What professionals think about Clean Code ?

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So I recently started reading CleanCode by Robert C Martin .
He raises some exceptionally strange points about writing professional clean code which I didn't knew at all.
Like minimising comments in our code, keeping function arguments to less than 3 and many more.

On the other hand I found this article somewhere in my social media.

Casey Muratori on 'clean' code

I know there are tone of professionals on DEV, would like to read their insights about this 👀

What do you think how much should one focus on writing Clean Code?
Does it matter?

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I haven't actually read Clean Code, but according to what I've read on the internet about it, it seems to make some reasonable points.

About Muratori's rant, I have a few objections.

Thinking about how to make code not messy, whatever that means to you, is time you could have used to write code to figure out how to structure your program. You spent time that should have been spent thinking about the problem, on thinking about the code. In other words, you have wasted time.

The end goal is to have good working code, not clean code. if you have the ugliest code in the world, but it runs efficiently, and has no bugs, then it didn’t matter right?

Those two points only hold true as long as you write code once and never again need to modify it. If you have code that is messy and ugly, and you haven't touched it in a few months, and now have to implement a new feature there, even if it runs perfectly for its originally intended purpose, then you're in a worse position than if you would have spent some time making the code easy to read, modify and reason about.

Code will naturally clean up over time, prematurely cleaning it is worse than wasting time, because it may lead you down wrong, time consuming paths.

My experience is that code quality tends to degrade over time and it requires great commitment, discipline, and agreed-upon rules to keep it in good shape. Maybe Muratori has only worked with better developers than myself and thus our experiences differ.

I do agree with the 3rd and 5th points, although I think that the phrasing of the 3rd point is a bit unfortunate.

 

You make excellent points - seems to me it's a case of not mentioning what your world looks like. It seems to me a lot of our development arguments online boil down to different experiences.
If all your colleagues write good, buff y free code, tests aren't that important, neither is clean code.
If your colleagues don't know what a function is, and development is buggy and takes ages, then it's super useful.
That's why I love the talk "The hidden assumption of agile" by Fred George.
Agile is built on clean code, but nobody bothered to say it at the time because they all wrote clean code by default.

 

I guess the entire point of the book is to just try to make your code readable for others, not just to yourself.

About Casey's writing I'd say that he is probably one of the best developers alive, I've never came across a code that would clean up over time.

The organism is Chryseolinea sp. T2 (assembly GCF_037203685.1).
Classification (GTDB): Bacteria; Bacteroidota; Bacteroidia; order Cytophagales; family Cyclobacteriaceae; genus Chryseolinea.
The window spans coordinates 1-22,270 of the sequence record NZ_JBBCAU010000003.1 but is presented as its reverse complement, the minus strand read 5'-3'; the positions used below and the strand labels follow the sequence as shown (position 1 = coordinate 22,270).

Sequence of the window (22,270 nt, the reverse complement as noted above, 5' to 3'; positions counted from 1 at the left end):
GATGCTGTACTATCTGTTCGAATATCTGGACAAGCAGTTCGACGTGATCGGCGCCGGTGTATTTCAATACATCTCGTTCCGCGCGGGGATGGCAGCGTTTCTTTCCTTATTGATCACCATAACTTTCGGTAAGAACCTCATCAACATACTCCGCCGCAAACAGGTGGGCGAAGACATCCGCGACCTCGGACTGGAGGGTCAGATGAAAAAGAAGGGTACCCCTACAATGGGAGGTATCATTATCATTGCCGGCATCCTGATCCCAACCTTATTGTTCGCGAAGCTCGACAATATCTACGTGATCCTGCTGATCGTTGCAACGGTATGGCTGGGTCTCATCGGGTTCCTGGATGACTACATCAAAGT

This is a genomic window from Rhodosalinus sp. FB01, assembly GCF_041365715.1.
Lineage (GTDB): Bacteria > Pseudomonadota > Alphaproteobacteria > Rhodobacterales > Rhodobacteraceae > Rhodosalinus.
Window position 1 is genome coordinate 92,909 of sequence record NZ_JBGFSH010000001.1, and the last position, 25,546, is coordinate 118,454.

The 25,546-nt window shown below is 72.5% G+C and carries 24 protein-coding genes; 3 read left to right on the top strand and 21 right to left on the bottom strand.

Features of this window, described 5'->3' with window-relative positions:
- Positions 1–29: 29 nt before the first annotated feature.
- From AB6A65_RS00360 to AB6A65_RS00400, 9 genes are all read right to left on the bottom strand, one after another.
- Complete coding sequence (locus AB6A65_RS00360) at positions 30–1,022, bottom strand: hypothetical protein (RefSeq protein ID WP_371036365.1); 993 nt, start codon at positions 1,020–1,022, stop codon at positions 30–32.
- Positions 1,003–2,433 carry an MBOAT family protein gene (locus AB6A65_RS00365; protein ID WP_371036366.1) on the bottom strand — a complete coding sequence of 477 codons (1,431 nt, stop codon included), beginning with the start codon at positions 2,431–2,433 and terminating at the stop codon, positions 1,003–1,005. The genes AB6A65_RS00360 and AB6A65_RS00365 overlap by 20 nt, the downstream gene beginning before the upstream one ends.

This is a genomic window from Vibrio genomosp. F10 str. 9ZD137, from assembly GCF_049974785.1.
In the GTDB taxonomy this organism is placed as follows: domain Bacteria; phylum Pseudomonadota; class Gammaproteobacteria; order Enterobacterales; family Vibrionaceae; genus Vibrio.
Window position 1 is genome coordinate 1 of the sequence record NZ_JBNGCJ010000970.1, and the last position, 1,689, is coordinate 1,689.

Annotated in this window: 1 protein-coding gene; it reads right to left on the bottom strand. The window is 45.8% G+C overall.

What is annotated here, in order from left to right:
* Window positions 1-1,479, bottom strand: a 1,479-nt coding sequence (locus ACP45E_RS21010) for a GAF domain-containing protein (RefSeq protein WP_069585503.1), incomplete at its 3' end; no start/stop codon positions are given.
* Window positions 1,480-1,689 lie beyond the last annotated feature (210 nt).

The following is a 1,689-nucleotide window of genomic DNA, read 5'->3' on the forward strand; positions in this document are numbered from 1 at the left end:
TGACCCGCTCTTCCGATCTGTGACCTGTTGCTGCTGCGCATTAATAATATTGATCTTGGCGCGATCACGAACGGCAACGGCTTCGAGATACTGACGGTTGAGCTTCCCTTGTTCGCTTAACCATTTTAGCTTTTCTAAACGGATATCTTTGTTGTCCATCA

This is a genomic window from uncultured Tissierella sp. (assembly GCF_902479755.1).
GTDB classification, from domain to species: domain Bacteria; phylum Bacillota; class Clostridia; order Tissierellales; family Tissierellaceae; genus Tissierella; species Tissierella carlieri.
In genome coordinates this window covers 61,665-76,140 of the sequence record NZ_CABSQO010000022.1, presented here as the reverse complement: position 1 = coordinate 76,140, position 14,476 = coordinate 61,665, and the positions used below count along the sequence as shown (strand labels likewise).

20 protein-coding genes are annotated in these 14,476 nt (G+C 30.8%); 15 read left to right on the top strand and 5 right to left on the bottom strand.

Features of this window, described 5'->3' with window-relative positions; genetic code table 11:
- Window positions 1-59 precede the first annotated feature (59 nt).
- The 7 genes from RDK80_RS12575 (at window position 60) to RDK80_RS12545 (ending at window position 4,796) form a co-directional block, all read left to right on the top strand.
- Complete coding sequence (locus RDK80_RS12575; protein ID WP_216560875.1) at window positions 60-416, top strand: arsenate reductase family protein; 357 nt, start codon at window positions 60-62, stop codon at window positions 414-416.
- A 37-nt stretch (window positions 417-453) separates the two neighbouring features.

I like to practice a few of its principles because I know how hard is to read someone else's code and be completely lost for hours on simple things.

I believe that single purpose functions, few parameters, size and scope of classes and functions matter and most importantly: comments lie. A bug fix will not fix a comment.

It is impossible to write perfectly clean code, but is very good to have a few sets of rules to help you manage an always growing application.

Surely it is not as important when you are a single developer or working on a very small team (2-3 people), but becomes increasingly important as your team grows.

 

It is impossible to write perfectly clean code, but is very good to have a few sets of rules to help you manage an always growing application.

this is so true

 

I don't know that I qualify as a 'professional' (I'm paid to manage computers and networks, not to code, but I still code a lot), but my thoughts on this are quite simple:

Have a well defined standard for both structure and formatting of code in your project that helps with readability for as many people as possible, and stick to it.

The issue is with the people who act like medieval crusaders regarding this type of thing, trying to force their specific ideals on others while not even considering listening to other people's resonans for why they do things differently.

 

Have a well defined standard for both structure and formatting of code in your project that helps with readability for as many people as possible, and stick to it.

Having a specific standard of coding is good
It helps as one learn new things, that's what CleanCode is all about(adopting the best practices)

 

I probably should have been a bit clearer, but what I meant was that it doesn't have to be the same standard as what CleanCode puts forth, as long as you have some standard that you're sticking to which doesn't make the code particularly hard to read.